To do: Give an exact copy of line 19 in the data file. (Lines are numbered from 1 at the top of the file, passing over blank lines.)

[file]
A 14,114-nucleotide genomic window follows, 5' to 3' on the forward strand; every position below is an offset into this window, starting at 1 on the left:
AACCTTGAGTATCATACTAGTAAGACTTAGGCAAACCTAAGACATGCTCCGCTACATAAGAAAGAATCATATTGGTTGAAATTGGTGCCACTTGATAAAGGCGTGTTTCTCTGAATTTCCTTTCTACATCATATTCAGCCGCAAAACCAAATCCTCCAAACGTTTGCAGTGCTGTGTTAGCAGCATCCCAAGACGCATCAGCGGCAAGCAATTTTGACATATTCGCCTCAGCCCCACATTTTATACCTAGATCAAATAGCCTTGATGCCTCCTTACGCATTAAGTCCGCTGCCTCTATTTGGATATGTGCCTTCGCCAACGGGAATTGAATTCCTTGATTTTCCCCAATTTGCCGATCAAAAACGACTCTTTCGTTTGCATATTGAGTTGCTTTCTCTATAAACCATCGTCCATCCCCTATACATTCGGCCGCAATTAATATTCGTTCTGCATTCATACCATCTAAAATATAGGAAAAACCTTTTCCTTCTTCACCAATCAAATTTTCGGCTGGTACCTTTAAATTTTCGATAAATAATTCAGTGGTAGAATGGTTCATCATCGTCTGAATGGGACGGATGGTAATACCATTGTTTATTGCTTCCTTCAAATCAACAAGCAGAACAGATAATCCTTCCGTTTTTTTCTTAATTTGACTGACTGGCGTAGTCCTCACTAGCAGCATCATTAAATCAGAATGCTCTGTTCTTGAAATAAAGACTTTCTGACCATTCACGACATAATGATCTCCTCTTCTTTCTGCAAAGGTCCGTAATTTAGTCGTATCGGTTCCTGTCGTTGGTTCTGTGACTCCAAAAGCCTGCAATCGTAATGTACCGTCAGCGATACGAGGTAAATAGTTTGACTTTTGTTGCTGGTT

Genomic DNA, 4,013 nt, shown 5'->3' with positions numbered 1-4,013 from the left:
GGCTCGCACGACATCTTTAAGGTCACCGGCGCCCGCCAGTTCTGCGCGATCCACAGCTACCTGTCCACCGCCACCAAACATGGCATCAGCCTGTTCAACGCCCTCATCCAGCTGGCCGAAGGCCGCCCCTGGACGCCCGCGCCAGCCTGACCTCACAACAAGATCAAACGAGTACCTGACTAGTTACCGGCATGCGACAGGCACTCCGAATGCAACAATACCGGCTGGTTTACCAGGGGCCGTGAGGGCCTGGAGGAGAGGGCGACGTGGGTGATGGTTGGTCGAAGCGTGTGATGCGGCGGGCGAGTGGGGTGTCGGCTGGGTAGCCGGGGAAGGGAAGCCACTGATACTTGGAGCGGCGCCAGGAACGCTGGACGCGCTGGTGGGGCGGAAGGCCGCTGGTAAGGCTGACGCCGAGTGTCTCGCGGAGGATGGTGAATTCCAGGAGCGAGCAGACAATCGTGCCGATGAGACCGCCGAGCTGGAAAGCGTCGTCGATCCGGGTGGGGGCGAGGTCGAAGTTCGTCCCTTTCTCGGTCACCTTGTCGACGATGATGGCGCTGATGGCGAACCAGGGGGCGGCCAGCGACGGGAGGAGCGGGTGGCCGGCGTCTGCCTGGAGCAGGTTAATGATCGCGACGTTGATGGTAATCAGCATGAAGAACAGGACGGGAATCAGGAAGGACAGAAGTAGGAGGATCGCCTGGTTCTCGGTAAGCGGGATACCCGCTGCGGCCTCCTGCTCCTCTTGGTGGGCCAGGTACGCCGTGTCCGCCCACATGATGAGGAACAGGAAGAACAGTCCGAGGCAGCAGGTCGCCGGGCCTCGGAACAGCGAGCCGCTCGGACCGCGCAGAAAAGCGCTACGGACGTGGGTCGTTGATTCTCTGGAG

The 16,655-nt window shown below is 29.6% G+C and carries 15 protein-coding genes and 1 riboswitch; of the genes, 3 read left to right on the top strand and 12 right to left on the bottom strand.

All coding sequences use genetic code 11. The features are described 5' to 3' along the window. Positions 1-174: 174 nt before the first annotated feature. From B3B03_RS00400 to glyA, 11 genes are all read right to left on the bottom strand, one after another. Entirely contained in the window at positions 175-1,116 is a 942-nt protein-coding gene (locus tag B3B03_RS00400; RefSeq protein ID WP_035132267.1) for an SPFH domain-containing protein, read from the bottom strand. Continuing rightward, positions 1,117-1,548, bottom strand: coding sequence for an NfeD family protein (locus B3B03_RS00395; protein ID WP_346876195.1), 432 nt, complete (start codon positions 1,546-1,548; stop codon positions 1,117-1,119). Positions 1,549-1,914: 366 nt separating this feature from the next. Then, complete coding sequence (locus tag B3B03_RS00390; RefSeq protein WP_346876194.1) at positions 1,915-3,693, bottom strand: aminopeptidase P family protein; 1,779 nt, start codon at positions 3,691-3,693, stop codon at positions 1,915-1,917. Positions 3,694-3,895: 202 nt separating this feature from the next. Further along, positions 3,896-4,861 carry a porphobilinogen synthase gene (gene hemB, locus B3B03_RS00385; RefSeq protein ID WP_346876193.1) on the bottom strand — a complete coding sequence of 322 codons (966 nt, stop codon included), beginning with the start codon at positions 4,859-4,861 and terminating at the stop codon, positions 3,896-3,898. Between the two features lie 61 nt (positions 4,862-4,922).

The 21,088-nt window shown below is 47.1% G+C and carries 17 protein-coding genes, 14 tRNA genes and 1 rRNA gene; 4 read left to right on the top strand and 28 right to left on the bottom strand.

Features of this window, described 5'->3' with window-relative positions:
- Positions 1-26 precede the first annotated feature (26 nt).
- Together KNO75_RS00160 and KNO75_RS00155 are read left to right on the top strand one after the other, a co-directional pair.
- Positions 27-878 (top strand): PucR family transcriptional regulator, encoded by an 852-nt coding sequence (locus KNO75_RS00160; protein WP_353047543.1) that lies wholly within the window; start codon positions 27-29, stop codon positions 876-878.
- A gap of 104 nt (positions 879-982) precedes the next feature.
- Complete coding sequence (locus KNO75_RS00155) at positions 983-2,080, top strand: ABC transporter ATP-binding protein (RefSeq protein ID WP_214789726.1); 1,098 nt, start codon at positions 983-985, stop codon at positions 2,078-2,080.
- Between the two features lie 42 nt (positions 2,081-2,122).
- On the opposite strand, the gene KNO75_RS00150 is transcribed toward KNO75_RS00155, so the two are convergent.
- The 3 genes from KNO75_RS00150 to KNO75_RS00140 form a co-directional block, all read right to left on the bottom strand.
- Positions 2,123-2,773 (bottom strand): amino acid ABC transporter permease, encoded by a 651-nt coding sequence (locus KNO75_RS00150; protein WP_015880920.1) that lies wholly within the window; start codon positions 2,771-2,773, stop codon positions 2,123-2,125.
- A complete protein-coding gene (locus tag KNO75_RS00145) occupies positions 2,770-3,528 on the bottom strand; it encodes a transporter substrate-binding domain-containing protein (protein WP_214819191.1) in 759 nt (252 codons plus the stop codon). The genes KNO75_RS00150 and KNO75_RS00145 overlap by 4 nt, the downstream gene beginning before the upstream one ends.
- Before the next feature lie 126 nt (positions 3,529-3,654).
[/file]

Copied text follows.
- Before the next feature lie 126 nt (positions 3,529-3,654).